The World Anti-Doping Association (known as WADA) added meldonium to the list of banned drugs at the beginning of this year. It announced the change in September 2015, giving athletes who may have been using it time to stop.
Craig Reedie is the president of WADA. He said adding meldonium to the banned list was a long process.
“This is actually a sort of almost three-, four-year process. We had research done on this drug by the Partnership for Clean Competition in the United States. They came back with clear recommendations that it had performance-enhancing characteristics and was being used for that purpose."
Reedie says athletes had enough time to learn about the new drugs on the list. “It’s up to the athletes to play by the rules,” he says.
But several athletes like Sharapova are getting caught. Since the beginning of the year, athletes in sports like speed skating, figure skating, wrestling and distance running have been caught for using it. Experts say news of more athletes using the drug will come soon.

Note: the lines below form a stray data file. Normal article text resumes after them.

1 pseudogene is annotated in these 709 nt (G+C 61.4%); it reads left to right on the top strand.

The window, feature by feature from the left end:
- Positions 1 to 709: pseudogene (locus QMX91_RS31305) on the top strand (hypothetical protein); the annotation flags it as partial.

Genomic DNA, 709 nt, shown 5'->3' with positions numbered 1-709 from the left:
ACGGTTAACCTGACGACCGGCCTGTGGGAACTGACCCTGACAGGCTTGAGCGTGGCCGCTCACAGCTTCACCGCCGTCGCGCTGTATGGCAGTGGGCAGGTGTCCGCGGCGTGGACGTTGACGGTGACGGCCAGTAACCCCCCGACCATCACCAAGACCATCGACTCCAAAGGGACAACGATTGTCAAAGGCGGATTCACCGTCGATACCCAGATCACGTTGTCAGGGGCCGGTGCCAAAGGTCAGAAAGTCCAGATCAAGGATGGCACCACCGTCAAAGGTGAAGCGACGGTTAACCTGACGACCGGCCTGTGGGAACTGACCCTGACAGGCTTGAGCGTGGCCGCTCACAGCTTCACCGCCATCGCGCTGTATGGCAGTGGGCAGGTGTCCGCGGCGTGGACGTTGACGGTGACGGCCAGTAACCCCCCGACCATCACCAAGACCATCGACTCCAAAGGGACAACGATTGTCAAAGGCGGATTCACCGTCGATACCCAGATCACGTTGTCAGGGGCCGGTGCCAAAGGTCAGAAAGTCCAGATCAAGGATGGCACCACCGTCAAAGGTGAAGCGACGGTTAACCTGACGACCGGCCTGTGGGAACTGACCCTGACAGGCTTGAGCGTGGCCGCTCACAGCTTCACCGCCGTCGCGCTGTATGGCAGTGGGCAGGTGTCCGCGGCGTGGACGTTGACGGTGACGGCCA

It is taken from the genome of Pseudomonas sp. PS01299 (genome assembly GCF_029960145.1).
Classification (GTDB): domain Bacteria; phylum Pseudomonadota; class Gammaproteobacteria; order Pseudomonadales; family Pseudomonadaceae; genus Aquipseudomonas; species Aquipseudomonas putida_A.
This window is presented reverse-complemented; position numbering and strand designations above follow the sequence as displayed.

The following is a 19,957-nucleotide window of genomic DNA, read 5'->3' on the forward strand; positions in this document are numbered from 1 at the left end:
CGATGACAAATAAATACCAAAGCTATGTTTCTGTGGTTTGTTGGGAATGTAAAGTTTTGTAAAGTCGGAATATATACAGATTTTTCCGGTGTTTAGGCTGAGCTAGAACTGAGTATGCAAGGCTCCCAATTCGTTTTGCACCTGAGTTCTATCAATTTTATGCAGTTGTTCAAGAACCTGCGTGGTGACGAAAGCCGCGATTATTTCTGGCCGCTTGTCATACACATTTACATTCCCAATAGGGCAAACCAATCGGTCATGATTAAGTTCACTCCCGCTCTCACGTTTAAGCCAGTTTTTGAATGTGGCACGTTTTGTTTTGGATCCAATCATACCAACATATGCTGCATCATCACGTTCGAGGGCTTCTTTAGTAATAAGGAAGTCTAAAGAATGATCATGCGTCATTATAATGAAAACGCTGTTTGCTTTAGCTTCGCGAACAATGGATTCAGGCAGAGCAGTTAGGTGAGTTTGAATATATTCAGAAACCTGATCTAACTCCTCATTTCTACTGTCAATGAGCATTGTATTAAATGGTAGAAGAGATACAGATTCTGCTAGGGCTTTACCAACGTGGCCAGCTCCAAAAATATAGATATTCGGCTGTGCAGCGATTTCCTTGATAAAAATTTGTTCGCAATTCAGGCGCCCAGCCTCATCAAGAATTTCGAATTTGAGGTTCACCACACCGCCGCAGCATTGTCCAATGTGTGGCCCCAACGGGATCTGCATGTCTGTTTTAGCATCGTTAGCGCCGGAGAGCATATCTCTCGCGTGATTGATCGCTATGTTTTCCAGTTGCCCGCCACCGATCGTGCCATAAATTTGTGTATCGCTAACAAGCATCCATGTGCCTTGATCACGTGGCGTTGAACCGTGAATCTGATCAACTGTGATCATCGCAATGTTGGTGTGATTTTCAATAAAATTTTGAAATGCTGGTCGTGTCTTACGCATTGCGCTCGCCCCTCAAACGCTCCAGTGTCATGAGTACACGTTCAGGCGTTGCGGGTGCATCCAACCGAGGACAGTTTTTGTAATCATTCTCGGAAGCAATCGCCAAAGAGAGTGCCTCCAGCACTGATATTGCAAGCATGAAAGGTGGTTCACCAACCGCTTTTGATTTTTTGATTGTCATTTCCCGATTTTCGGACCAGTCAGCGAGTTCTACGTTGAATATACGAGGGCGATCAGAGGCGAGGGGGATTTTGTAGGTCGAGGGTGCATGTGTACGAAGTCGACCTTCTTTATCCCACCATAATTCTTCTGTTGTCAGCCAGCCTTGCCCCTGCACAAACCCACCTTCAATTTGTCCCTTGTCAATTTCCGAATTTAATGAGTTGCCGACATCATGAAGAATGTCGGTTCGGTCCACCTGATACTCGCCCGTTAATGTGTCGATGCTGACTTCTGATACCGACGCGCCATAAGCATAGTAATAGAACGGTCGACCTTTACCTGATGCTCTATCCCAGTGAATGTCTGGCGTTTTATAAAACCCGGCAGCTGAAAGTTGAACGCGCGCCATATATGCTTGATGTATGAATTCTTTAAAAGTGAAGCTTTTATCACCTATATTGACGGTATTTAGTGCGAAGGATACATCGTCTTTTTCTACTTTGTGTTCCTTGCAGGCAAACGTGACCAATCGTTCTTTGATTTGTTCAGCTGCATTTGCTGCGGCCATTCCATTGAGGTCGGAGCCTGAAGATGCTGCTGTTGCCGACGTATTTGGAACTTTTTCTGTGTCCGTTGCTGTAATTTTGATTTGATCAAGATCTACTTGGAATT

The New York Times reported seven Russian athletes have tested positive for meldonium since Sharapova’s announcement.
A post on the website of the British Journal of Sports Medicine said 13 medal winners and 66 total athletes were using meldonium at the European Games in 2015.
What’s next for Sharapova?
When Sharapova called the press conference, most people said they thought she might announce her retirement. No one thought she was in trouble for failing a drug test.
Sharapova became a professional tennis player at 13. She will turn 29 in April. She won her first major championship at Wimbledon in 2004 by defeating Serena Williams.